Subject: RE: a data licensing problem
From: "Lawrence E. Rosen" <lrosen@rosenlaw.com>
Date: Fri, 8 Nov 2002 14:50:52 -0800

> I have a problem that I would like y'all to consider.  A 
> company sells datasets.  They wish to cooperate with the 
> opensource folks to the extent that opensource folks can use 
> a free copy of their dataset. They would also like to be able 
> to sell that same dataset to people using proprietary 
> operating systems.  On the other hand, they would also like 
> to comply with the Open Source Definition.

A dataset is entitled to a copyright, albeit a thin one.  The individual
facts contained in it are possibly not copyrightable.  But the dataset
itself may be licensed on whatever terms the copyright owner wants, as a
copyrightable compilation, including under multiple licenses.  (You
omitted to tell us what the dataset contains.  The telephone book is
copyrightable, although the individual names and numbers aren't.)  

Suppose the copyright owner wants to let everyone use the dataset, but
any modifications that are made and distributed are to become available
under reciprocal terms (e.g., under the same license).  The OSL will
suffice.  I believe that a modified dataset is a derivative work of the
original dataset, but it might be best for your hypothetical company to
hire a lawyer to check out the cases on that point in his jurisdiction.
The issue is, if you merely add more non-copyrightable facts to a
dataset, is that considered a modification/derivative work?  By analogy,
if I were to take a published dictionary and add definitions and
republish it, am I creating a derivative work of the dictionary?  I
think so, but I'd want to verify this point.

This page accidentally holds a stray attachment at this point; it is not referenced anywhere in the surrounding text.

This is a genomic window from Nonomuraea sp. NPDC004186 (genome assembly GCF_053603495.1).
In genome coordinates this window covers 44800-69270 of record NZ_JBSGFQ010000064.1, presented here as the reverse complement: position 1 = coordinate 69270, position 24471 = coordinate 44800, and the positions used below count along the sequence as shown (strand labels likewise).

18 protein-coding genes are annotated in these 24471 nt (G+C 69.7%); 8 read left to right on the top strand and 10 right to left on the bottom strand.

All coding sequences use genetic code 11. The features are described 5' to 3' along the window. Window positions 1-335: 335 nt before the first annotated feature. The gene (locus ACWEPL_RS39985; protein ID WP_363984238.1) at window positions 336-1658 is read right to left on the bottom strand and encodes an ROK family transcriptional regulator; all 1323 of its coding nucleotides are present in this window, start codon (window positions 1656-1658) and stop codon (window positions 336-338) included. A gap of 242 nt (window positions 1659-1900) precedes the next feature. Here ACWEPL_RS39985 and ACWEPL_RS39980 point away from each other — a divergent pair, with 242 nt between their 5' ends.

The copyright owner can separately license the dataset to anyone he
pleases under any license he wants.  He can allow incorporation into
proprietary products without a reciprocity provision, for example, in
exchange for money.  He can promise follow-on versions (e.g.,
"maintenance" or "support") for a fee.  I've seen client companies make
good money selling compilations of facts gleaned from the public trade
press; their customers simply wanted to pay for the service of creating
and publishing the collection and keeping it current.  In another
example, companies can also make money selling collections of
freely-available clip art.  

To be sure that the dataset remains available under the open source
definition, your hypothetical company should license it under a license
that is OSI approved and that doesn't treat "software" as a narrow
category of intellectual property.  That's why I'd recommend the OSL or
the AFL.  The AFL, of course, doesn't include the reciprocity provision,
so it probably isn't what your hypothetical company would want.

> BTW, I just sent an announcement to 
> announcements@opensource.org.  If you're not subscribed, you 
> missed it.  :-)

I missed it.  :(  

/Larry

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